Want to trade?

BARRY MACDONALD -- 24 Hours Vancouver

, Last Updated: 10:28 AM ET

That not-so-subtle groan you heard this week emanating from General Motors Place happened to coincide with a trade involving a certain Northwest Division rival of your Vancouver Canucks.

The Calgary Flames, not embracing the last-minute shopping policy that many teams will use leading up to the Feb. 27th trade deadline, went after and got one that got away. Craig Conroy, who left the Flames as a free agent following their Stanley Cup run in 2004, returned to Calgary for Jamie Lundmark and a couple of draft picks.

Pretty heady move by Calgary, knowing the underachieving Conroy would be snapped up at some point between now and the end of this month. The Flames are getting a player they know, a player with a reputation as one of those "good in the room" guys, even if he hasn't been that good on the ice of late. Calgary was willing to look past his sorry offensive totals with the Kings, and weren't willing to concede his tank was near empty. Conroy was a vital piece of the Flames' puzzle during that memorable spring of '04, a guy that Jarome Iginla urged management to reacquire last summer after his first season in L.A. Better late than never for Iggy.

So now that the Flames have made a move, how do their Northwest Division, and Western Conference rivals react?

The message is pretty clear. Snooze, and you might lose. While a number of teams will dangle their bait up until the last minute, hoping to get some sucker club to overpay, the Flames have shown it doesn't hurt to be proactive.

There are only so many available chips, and what Dave Nonis and his fellow executives around the league have to figure out, is when to ante up.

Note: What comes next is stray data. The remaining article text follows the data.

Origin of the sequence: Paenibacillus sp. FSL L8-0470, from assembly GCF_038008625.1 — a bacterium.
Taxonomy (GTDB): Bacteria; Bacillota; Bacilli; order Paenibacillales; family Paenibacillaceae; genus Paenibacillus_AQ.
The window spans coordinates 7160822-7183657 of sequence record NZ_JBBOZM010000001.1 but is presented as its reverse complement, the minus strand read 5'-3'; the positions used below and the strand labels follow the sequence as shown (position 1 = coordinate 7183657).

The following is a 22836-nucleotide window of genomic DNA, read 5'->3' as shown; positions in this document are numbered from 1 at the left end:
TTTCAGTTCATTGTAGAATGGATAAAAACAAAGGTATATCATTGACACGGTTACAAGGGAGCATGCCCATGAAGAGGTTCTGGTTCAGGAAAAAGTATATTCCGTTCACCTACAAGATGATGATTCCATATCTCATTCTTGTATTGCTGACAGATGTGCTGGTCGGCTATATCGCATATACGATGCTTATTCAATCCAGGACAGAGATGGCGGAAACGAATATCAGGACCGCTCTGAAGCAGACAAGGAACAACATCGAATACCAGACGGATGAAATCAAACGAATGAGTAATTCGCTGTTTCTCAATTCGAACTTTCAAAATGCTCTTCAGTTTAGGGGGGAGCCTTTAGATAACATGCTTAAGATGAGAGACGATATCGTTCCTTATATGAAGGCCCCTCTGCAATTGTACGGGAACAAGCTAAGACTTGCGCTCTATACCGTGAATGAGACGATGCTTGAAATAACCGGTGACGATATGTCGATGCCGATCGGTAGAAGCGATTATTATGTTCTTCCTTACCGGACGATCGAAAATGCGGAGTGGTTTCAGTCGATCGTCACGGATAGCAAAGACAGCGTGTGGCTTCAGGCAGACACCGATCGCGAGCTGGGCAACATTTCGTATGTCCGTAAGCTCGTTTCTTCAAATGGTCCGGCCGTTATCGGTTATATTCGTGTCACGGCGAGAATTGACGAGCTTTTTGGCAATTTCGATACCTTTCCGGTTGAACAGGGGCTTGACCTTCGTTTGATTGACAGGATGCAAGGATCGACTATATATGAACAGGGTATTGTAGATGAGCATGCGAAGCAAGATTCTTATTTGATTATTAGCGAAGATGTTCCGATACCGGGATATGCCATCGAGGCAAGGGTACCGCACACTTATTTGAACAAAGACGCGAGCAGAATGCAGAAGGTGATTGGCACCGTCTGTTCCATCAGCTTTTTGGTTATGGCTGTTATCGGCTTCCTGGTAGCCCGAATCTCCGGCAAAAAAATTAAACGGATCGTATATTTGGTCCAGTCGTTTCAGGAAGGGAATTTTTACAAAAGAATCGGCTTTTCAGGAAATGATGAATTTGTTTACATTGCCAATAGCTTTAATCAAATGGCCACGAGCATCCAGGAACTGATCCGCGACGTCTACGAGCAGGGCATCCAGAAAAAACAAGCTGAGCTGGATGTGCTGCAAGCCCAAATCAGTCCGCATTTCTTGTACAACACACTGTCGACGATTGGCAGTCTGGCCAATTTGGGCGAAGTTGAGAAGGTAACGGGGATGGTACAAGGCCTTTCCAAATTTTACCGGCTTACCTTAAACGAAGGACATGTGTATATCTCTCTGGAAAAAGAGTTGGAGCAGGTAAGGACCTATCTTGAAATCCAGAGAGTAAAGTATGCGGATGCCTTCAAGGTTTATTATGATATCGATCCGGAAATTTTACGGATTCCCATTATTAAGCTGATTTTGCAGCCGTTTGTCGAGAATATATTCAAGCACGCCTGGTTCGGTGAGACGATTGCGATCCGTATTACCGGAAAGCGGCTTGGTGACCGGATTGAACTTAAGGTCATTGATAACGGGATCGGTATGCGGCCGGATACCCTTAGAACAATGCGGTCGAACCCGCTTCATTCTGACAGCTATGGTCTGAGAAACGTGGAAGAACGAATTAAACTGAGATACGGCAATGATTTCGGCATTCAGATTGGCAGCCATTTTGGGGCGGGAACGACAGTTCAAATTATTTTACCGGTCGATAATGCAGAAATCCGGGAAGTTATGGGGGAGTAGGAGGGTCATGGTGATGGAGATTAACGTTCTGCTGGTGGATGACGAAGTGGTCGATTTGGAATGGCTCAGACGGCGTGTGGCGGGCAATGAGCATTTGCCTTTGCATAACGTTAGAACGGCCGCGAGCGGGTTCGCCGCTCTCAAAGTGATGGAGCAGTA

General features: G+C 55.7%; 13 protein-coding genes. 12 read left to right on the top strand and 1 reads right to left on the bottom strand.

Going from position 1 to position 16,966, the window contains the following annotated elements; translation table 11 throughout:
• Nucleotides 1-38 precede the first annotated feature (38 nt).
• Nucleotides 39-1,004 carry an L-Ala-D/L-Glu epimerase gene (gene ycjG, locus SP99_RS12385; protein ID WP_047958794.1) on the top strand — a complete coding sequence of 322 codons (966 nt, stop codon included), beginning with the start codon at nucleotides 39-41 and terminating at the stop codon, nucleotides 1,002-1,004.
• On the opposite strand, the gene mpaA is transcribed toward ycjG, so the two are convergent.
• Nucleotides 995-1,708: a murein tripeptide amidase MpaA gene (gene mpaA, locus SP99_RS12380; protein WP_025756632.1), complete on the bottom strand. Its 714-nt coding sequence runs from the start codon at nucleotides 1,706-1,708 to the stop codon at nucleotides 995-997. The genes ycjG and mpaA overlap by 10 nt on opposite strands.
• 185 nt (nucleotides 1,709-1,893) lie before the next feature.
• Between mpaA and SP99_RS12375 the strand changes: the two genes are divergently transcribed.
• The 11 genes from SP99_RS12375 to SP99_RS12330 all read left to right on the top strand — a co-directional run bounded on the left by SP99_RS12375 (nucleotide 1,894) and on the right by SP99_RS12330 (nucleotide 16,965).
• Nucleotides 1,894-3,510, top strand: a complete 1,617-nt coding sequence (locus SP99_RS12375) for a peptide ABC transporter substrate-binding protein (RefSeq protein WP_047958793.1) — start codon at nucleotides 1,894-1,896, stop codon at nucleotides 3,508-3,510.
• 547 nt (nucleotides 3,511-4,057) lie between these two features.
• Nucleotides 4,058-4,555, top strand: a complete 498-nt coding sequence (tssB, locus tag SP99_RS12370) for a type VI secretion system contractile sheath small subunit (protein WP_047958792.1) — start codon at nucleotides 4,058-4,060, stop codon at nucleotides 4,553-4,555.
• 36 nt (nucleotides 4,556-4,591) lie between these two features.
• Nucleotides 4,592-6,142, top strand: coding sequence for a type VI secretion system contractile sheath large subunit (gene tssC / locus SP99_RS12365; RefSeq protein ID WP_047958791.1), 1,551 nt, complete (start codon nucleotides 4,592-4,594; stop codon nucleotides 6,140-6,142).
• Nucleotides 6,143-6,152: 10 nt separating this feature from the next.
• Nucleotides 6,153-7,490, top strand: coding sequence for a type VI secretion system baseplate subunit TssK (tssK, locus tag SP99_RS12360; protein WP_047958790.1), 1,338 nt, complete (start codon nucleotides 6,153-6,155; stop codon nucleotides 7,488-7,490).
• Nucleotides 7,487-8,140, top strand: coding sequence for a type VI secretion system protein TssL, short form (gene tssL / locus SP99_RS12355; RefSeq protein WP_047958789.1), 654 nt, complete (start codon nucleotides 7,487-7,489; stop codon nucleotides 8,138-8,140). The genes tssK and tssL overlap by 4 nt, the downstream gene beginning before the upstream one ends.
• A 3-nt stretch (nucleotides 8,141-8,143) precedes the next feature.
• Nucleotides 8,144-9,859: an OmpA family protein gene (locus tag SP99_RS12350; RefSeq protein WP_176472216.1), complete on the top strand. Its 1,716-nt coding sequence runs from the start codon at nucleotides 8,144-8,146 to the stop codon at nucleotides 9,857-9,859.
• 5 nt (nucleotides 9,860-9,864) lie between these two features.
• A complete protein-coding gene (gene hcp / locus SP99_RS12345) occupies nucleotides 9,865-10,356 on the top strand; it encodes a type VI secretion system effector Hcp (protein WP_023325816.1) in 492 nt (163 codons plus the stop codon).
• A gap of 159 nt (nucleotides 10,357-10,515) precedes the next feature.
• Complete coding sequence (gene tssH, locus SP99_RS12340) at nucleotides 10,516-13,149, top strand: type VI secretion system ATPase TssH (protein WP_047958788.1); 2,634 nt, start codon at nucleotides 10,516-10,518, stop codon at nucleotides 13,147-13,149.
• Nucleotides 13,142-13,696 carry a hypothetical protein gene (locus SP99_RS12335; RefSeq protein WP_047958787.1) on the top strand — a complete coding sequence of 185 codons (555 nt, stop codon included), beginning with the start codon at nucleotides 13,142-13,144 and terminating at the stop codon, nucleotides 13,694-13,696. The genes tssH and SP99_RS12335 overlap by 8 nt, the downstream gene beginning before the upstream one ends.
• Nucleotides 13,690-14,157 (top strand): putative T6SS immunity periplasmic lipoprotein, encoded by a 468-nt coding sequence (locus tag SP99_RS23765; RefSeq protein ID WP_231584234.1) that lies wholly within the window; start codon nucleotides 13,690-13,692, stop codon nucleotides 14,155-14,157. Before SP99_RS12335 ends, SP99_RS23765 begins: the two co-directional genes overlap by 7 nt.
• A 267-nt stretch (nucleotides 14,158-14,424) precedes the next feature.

It is a high-stakes, high-profile poker game. Nonis has so much to consider, and so many questions to ask before pulling the trigger on a deal. Is the player I am getting worth the money? Does he fit under the cap? Is he 100 per cent healthy? Is he a "fit" in the room? How will his salary impact players already with the Canucks who have been more productive but are being paid less? What should I give up? Is that prospect really more of a suspect? Or is he the next Cam Neely? How will giving up this guy impact the chemistry on that line? And so on. And as Nonis ponder the answers, there are another 15-20 clubs quite possibly interested in the same commodity he is.

The trade deadline is less than four weeks away, and Nonis will receive all sorts of suggestions - free of charge I might add - that he should go get this guy or that guy. It is, quite simply, easier said than done. Dave Nonis understands his mandate as the general manager of this Canuck organization. Give Alain Vigneault the best players to work with, within the limitations of the salary cap structure. Players with as much ability as money can buy, with a character as well. It really is this simple - if Nonis can make a deal with that will improve this organization, without mortgaging the future, he will make it. If not, don't be disappointed once the deadline comes and goes.


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